Gray, assigned to the 101st Airborne Division's Company B, 1st Battalion, 327th Infantry Regiment, Task Force No Slack, now is a squad leader and has an uncanny knack for getting himself and his team out of tight spots. Even before joining the Army, Gray found ways out of potentially hairy situations.
He grew up in Tupelo, Miss., a town about the same size as Asadabad, the capital of Afghanistan's Kunar province, where he now patrols. As a teenager, he watched war movies and idolized the men in those action roles who wore Screaming Eagle patches on their shoulders.
"If you see TV or movies, who wouldn't choose the 101st?" Gray said. "If you see 'Hamburger Hill,' with those dudes charging up the side of a mountain, who wouldn't want to do that?"
After returning from his first combat tour in Iraq, he quickly joined the 101st Airborne Division and deployed again to Iraq with the division's 3rd Brigade Combat Team for 15 months.
Now, 10 months into a yearlong deployment to Afghanistan with the 1st Brigade Combat Team, Gray stares out of his makeshift fighting position into the Shigal Valley.
"You see something?" another soldier asked. "Ah, it's just dead trees."
"Make sure you know where it's coming from before you shoot, know what I mean?" Gray said to the soldier. "I expect a rocket-propelled grenade to come from that ridgeline over there."
It was quiet for a few minutes as the soldiers scanned the ridges with their weapons.
Then Gray said, "Actually, it's my sons' birthdays today."
Jacob and Joseph, twins, turned 5 years old March 16. Gray said he sent home a bow and arrow set for their presents. He started laughing.
"Last time I was home, one of them was walking around the gas station we were at singing the Pledge of Allegiance," Gray said. "I thought that was pretty cool."
Gray said his sons are one of the main reasons he has stayed in the Army. He is able to care for them, he added, but they also look up to and admire him for being a soldier.
"They want camouflage stuff -- you know, they're 5," he said with a smile. "They want the GI Joe backpack, and I think that's pretty cool."
Then he explained the difference between being a squad leader and a father.
"Over here, a squad leader is more difficult than taking care of kids," Gray explained. "Here, you have to check to make sure their magazines are full, their [combat optics] are tied down -- you have to check everything. Small things have bigger consequences over here."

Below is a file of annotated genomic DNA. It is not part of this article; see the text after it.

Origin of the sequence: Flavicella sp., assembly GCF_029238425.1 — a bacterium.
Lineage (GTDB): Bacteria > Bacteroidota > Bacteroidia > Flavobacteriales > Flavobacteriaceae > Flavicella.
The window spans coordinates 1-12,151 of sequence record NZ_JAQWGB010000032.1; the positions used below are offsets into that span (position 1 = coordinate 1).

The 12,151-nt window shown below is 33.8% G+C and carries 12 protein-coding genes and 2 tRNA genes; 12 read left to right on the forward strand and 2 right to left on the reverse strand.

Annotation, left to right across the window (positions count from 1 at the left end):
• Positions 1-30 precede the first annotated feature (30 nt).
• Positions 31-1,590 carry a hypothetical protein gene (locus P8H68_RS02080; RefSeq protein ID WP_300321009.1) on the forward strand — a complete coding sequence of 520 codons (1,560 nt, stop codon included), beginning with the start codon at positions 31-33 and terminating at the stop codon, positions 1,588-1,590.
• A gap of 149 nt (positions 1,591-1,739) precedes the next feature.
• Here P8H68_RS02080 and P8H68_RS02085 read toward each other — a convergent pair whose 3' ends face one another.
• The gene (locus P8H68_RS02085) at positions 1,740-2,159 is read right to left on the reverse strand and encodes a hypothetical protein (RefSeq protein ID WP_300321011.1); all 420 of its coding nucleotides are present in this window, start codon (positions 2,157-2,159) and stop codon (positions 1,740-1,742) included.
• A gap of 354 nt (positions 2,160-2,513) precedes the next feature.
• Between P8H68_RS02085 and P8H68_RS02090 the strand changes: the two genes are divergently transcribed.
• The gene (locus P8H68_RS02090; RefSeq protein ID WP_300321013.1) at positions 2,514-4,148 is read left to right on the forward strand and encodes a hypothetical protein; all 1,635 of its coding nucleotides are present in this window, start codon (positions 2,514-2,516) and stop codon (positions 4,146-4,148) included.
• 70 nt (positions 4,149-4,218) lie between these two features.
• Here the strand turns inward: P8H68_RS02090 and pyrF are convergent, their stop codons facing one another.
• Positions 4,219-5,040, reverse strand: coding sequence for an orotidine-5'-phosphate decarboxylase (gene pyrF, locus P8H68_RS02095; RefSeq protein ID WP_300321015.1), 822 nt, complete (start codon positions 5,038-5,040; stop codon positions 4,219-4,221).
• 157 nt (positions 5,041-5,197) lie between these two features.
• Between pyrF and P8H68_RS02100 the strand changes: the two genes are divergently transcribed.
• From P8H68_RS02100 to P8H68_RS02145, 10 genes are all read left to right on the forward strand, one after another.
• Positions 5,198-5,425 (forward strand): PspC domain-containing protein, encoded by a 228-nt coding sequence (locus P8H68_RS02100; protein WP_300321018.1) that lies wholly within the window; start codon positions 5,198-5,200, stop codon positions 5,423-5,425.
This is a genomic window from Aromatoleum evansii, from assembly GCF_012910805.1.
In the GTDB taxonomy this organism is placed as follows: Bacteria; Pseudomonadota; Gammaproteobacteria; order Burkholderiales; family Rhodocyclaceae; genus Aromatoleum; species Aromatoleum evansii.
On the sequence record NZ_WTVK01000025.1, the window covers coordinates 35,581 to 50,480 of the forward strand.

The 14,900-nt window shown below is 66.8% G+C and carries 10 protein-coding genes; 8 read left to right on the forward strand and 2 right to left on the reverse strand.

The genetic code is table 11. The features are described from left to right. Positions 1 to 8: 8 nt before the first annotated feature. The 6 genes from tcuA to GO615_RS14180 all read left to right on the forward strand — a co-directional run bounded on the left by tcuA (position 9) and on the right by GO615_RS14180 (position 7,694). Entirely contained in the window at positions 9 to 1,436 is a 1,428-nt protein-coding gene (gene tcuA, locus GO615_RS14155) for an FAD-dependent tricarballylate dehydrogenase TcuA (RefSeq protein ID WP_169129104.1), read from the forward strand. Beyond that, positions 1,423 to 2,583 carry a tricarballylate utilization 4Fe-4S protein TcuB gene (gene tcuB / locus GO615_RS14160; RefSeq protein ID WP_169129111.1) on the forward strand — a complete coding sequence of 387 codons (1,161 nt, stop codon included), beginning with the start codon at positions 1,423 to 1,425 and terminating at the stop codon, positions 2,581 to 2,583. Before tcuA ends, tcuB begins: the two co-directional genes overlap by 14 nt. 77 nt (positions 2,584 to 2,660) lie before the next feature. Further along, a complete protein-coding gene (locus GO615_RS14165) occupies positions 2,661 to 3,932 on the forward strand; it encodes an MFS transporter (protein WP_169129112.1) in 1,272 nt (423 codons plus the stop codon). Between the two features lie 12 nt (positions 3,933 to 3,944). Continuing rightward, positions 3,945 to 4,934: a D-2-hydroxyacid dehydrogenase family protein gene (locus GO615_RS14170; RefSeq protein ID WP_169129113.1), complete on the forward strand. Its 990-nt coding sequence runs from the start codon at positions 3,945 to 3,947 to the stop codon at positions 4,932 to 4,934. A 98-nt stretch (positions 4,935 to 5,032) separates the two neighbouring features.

Since joining the Army, Gray said, he has learned it's the little things that count.
"The Army changed my life a lot," he said. "It kind of distilled something in me. I started doing the right thing. I respect myself more, and I respect others more."
After dodging as many more ambushes as he can in his three years left in the military, Gray said, he plans on going to college and walking into one more ambush: being swarmed by children.
"I want to be a kindergarten teacher," he said.
The fighting position on the mountain was quiet for a moment, and then erupted with muffled laughter from his troops.
"Everybody laughs, but that's what I want to do," Gray said. "I love kids."
A few days later, back home in Mississippi, Jacob and Joseph got a phone call. Their dad was on the line, far away from them, but reassuring them that he found a safe route off the mountain.
Gray has a certain knack for that.
NATO International Security Assistance Force
By Donna Miles
American Forces Press Service
SNOWMASS VILLAGE, Colo., March 29, 2011 - Camaraderie and the opportunity to challenge themselves are proving to be some of the best therapy possible for wounded warriors attending the National Disabled Veterans Winter Sports Clinic here as it celebrates its 25th anniversary.
Retired Army Sgt. John Barnes suffered a severe traumatic brain injury during a mortar attack in 2006 while he was deployed to southwestern Iraq with the 101st Airborne Division. His injury sent him into a downward spiral as he struggled with TBI, post-traumatic stress and substance abuse.
Attending his first winter sports clinic last year, Barnes was ready to call it quits from the start. His luggage was lost in transit, and the high altitude made him feel miserable.
"My son was convinced that this was going to be a horrible week and said we should just go home," Barnes' mother, Valerie Wallace, recalled. "He was irritable, negative and just kept saying he wanted to go home. He said he would never come back here again."
But snowboarding the first morning of the clinic changed everything. "When he left the snow, he was excited, happy and exhilarated," Wallace said. "He was excitedly telling everyone who would listen how he was going to get back on the mountain ... and 'tear it up.'"